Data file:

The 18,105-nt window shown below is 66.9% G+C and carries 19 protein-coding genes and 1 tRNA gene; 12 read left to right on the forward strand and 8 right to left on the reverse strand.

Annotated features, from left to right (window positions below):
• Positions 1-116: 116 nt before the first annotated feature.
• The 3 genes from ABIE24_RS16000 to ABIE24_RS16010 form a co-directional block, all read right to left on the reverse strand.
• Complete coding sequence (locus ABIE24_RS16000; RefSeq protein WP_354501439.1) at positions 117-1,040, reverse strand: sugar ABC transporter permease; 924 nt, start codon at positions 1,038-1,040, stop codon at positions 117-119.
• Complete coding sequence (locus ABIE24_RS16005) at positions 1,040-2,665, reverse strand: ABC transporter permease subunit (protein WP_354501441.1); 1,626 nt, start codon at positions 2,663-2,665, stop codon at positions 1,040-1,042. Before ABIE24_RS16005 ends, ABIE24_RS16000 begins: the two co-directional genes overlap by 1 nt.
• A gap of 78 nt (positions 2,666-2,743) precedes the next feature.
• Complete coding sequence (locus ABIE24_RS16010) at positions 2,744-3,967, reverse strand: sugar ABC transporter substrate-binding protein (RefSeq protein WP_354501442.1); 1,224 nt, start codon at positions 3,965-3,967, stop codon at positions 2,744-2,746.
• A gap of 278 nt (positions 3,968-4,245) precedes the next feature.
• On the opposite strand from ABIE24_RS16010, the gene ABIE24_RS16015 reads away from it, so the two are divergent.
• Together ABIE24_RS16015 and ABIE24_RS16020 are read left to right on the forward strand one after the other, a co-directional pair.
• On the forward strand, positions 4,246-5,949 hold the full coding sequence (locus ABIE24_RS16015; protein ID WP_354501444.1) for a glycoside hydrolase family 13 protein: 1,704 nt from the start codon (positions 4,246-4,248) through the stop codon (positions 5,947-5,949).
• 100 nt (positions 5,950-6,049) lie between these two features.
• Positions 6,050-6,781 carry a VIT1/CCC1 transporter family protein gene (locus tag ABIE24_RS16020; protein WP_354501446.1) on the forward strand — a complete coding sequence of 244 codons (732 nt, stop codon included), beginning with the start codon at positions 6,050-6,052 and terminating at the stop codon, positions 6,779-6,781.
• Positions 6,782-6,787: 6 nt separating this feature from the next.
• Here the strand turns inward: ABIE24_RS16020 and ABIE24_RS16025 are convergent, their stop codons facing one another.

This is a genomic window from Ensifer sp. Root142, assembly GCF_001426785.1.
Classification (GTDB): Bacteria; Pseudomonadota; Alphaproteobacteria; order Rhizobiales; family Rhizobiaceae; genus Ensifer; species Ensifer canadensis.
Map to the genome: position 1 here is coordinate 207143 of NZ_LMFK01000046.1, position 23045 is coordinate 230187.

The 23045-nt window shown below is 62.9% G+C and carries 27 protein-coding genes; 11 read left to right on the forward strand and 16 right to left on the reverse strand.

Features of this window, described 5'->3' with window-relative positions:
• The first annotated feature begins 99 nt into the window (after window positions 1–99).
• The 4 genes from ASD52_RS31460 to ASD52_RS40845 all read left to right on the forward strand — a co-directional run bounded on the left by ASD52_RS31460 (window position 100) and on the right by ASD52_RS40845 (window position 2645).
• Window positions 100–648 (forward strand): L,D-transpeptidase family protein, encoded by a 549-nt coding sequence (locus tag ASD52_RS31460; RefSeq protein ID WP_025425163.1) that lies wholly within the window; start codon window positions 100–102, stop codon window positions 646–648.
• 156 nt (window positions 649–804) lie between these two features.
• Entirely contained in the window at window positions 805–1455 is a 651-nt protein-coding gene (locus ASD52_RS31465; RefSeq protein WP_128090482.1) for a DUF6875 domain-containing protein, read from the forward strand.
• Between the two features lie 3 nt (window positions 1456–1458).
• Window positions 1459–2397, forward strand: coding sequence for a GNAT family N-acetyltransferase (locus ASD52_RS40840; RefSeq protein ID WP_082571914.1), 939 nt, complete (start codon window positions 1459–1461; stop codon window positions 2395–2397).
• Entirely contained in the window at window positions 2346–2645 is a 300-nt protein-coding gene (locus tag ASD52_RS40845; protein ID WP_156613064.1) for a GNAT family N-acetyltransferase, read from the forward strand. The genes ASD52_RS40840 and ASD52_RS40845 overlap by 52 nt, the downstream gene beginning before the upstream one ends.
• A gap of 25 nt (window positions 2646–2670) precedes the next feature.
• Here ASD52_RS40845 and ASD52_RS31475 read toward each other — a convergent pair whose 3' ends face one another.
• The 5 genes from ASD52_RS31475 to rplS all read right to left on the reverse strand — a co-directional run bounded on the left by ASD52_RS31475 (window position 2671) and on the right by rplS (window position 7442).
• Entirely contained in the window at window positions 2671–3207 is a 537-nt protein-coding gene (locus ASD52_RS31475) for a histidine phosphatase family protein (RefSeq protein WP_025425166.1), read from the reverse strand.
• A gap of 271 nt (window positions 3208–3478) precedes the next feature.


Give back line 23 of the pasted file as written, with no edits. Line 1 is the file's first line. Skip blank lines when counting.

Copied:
• The 4 genes from ASD52_RS31460 to ASD52_RS40845 all read left to right on the forward strand — a co-directional run bounded on the left by ASD52_RS31460 (window position 100) and on the right by ASD52_RS40845 (window position 2645).